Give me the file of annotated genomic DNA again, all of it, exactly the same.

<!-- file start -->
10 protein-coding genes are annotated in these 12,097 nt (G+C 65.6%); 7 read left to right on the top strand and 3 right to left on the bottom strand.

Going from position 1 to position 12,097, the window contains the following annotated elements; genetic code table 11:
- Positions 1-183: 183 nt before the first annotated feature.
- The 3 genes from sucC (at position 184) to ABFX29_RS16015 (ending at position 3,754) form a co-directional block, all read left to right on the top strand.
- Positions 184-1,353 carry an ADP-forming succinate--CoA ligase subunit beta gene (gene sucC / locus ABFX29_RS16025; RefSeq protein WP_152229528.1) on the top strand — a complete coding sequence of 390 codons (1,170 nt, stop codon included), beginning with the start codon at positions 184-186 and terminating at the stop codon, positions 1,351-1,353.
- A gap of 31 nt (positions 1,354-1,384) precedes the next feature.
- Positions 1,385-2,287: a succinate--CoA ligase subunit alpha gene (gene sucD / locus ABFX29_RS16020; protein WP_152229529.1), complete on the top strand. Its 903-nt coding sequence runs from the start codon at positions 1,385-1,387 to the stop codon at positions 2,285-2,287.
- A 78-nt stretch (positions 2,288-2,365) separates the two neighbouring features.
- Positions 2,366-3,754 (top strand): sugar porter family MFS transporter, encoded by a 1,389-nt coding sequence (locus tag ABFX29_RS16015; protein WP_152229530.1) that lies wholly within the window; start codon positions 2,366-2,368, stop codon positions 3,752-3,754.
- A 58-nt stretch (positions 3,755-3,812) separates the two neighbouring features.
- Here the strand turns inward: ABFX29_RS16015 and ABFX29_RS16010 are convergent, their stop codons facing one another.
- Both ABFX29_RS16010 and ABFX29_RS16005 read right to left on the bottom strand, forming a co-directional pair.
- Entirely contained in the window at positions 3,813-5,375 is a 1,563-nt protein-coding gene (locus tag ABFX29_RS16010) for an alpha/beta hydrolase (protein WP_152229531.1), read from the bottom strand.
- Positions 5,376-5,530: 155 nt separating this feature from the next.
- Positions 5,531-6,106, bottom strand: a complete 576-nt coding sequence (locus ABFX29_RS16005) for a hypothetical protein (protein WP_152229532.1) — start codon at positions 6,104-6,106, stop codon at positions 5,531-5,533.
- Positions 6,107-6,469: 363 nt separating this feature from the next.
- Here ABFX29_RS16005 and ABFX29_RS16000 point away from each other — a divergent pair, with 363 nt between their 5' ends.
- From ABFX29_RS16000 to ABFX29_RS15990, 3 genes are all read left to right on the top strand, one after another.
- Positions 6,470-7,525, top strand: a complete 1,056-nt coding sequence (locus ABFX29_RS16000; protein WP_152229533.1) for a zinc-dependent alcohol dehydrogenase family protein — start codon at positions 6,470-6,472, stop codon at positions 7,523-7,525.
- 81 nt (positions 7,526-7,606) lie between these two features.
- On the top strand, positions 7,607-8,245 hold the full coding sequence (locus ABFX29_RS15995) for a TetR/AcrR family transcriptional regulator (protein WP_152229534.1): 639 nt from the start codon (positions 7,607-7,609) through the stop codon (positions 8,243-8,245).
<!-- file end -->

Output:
10 protein-coding genes are annotated in these 12,097 nt (G+C 65.6%); 7 read left to right on the top strand and 3 right to left on the bottom strand.

Going from position 1 to position 12,097, the window contains the following annotated elements; genetic code table 11:
- Positions 1-183: 183 nt before the first annotated feature.
- The 3 genes from sucC (at position 184) to ABFX29_RS16015 (ending at position 3,754) form a co-directional block, all read left to right on the top strand.
- Positions 184-1,353 carry an ADP-forming succinate--CoA ligase subunit beta gene (gene sucC / locus ABFX29_RS16025; RefSeq protein WP_152229528.1) on the top strand — a complete coding sequence of 390 codons (1,170 nt, stop codon included), beginning with the start codon at positions 184-186 and terminating at the stop codon, positions 1,351-1,353.
- A gap of 31 nt (positions 1,354-1,384) precedes the next feature.
- Positions 1,385-2,287: a succinate--CoA ligase subunit alpha gene (gene sucD / locus ABFX29_RS16020; protein WP_152229529.1), complete on the top strand. Its 903-nt coding sequence runs from the start codon at positions 1,385-1,387 to the stop codon at positions 2,285-2,287.
- A 78-nt stretch (positions 2,288-2,365) separates the two neighbouring features.
- Positions 2,366-3,754 (top strand): sugar porter family MFS transporter, encoded by a 1,389-nt coding sequence (locus tag ABFX29_RS16015; protein WP_152229530.1) that lies wholly within the window; start codon positions 2,366-2,368, stop codon positions 3,752-3,754.
- A 58-nt stretch (positions 3,755-3,812) separates the two neighbouring features.
- Here the strand turns inward: ABFX29_RS16015 and ABFX29_RS16010 are convergent, their stop codons facing one another.
- Both ABFX29_RS16010 and ABFX29_RS16005 read right to left on the bottom strand, forming a co-directional pair.
- Entirely contained in the window at positions 3,813-5,375 is a 1,563-nt protein-coding gene (locus tag ABFX29_RS16010) for an alpha/beta hydrolase (protein WP_152229531.1), read from the bottom strand.
- Positions 5,376-5,530: 155 nt separating this feature from the next.
- Positions 5,531-6,106, bottom strand: a complete 576-nt coding sequence (locus ABFX29_RS16005) for a hypothetical protein (protein WP_152229532.1) — start codon at positions 6,104-6,106, stop codon at positions 5,531-5,533.
- Positions 6,107-6,469: 363 nt separating this feature from the next.
- Here ABFX29_RS16005 and ABFX29_RS16000 point away from each other — a divergent pair, with 363 nt between their 5' ends.
- From ABFX29_RS16000 to ABFX29_RS15990, 3 genes are all read left to right on the top strand, one after another.
- Positions 6,470-7,525, top strand: a complete 1,056-nt coding sequence (locus ABFX29_RS16000; protein WP_152229533.1) for a zinc-dependent alcohol dehydrogenase family protein — start codon at positions 6,470-6,472, stop codon at positions 7,523-7,525.
- 81 nt (positions 7,526-7,606) lie between these two features.
- On the top strand, positions 7,607-8,245 hold the full coding sequence (locus ABFX29_RS15995) for a TetR/AcrR family transcriptional regulator (protein WP_152229534.1): 639 nt from the start codon (positions 7,607-7,609) through the stop codon (positions 8,243-8,245).